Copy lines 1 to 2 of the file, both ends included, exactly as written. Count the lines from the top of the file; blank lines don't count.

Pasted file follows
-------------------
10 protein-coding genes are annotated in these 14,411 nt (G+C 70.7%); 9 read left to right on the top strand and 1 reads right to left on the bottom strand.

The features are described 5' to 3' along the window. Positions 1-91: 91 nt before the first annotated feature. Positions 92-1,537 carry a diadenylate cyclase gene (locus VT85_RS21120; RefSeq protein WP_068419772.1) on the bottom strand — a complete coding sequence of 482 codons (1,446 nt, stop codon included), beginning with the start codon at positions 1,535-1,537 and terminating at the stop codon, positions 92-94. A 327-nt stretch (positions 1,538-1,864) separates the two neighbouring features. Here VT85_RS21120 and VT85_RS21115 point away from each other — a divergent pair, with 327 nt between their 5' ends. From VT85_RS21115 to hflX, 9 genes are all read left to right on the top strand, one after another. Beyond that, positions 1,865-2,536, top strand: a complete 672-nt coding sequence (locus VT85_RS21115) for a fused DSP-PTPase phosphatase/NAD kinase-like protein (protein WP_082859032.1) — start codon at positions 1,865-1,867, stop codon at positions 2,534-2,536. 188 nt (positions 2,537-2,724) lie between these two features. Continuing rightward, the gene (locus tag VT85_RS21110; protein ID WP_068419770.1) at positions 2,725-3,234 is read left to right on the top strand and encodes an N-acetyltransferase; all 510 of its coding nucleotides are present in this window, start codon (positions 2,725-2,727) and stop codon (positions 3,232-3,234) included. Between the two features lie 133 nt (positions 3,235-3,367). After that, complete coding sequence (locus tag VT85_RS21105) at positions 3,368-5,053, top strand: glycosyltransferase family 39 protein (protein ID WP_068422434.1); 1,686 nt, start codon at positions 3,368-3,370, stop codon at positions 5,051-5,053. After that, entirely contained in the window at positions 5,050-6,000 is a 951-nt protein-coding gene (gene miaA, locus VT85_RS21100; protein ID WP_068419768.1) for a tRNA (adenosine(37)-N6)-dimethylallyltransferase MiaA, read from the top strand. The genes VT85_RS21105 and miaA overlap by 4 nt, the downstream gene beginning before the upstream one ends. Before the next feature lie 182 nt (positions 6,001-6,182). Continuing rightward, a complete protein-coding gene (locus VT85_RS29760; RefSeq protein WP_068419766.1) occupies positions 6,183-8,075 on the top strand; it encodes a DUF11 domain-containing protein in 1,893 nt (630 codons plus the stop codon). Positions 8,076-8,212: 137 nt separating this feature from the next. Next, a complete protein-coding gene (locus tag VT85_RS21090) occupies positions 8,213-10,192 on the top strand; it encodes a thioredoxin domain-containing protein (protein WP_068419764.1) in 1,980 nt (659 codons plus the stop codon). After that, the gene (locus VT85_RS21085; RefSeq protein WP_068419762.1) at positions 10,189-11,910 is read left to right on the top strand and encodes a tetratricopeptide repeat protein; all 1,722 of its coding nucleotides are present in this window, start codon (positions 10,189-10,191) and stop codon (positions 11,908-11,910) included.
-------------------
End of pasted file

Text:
10 protein-coding genes are annotated in these 14,411 nt (G+C 70.7%); 9 read left to right on the top strand and 1 reads right to left on the bottom strand.

The features are described 5' to 3' along the window. Positions 1-91: 91 nt before the first annotated feature. Positions 92-1,537 carry a diadenylate cyclase gene (locus VT85_RS21120; RefSeq protein WP_068419772.1) on the bottom strand — a complete coding sequence of 482 codons (1,446 nt, stop codon included), beginning with the start codon at positions 1,535-1,537 and terminating at the stop codon, positions 92-94. A 327-nt stretch (positions 1,538-1,864) separates the two neighbouring features. Here VT85_RS21120 and VT85_RS21115 point away from each other — a divergent pair, with 327 nt between their 5' ends. From VT85_RS21115 to hflX, 9 genes are all read left to right on the top strand, one after another. Beyond that, positions 1,865-2,536, top strand: a complete 672-nt coding sequence (locus VT85_RS21115) for a fused DSP-PTPase phosphatase/NAD kinase-like protein (protein WP_082859032.1) — start codon at positions 1,865-1,867, stop codon at positions 2,534-2,536. 188 nt (positions 2,537-2,724) lie between these two features. Continuing rightward, the gene (locus tag VT85_RS21110; protein ID WP_068419770.1) at positions 2,725-3,234 is read left to right on the top strand and encodes an N-acetyltransferase; all 510 of its coding nucleotides are present in this window, start codon (positions 2,725-2,727) and stop codon (positions 3,232-3,234) included. Between the two features lie 133 nt (positions 3,235-3,367). After that, complete coding sequence (locus tag VT85_RS21105) at positions 3,368-5,053, top strand: glycosyltransferase family 39 protein (protein ID WP_068422434.1); 1,686 nt, start codon at positions 3,368-3,370, stop codon at positions 5,051-5,053. After that, entirely contained in the window at positions 5,050-6,000 is a 951-nt protein-coding gene (gene miaA, locus VT85_RS21100; protein ID WP_068419768.1) for a tRNA (adenosine(37)-N6)-dimethylallyltransferase MiaA, read from the top strand. The genes VT85_RS21105 and miaA overlap by 4 nt, the downstream gene beginning before the upstream one ends. Before the next feature lie 182 nt (positions 6,001-6,182). Continuing rightward, a complete protein-coding gene (locus VT85_RS29760; RefSeq protein WP_068419766.1) occupies positions 6,183-8,075 on the top strand; it encodes a DUF11 domain-containing protein in 1,893 nt (630 codons plus the stop codon). Positions 8,076-8,212: 137 nt separating this feature from the next. Next, a complete protein-coding gene (locus tag VT85_RS21090) occupies positions 8,213-10,192 on the top strand; it encodes a thioredoxin domain-containing protein (protein WP_068419764.1) in 1,980 nt (659 codons plus the stop codon). After that, the gene (locus VT85_RS21085; RefSeq protein WP_068419762.1) at positions 10,189-11,910 is read left to right on the top strand and encodes a tetratricopeptide repeat protein; all 1,722 of its coding nucleotides are present in this window, start codon (positions 10,189-10,191) and stop codon (positions 11,908-11,910) included.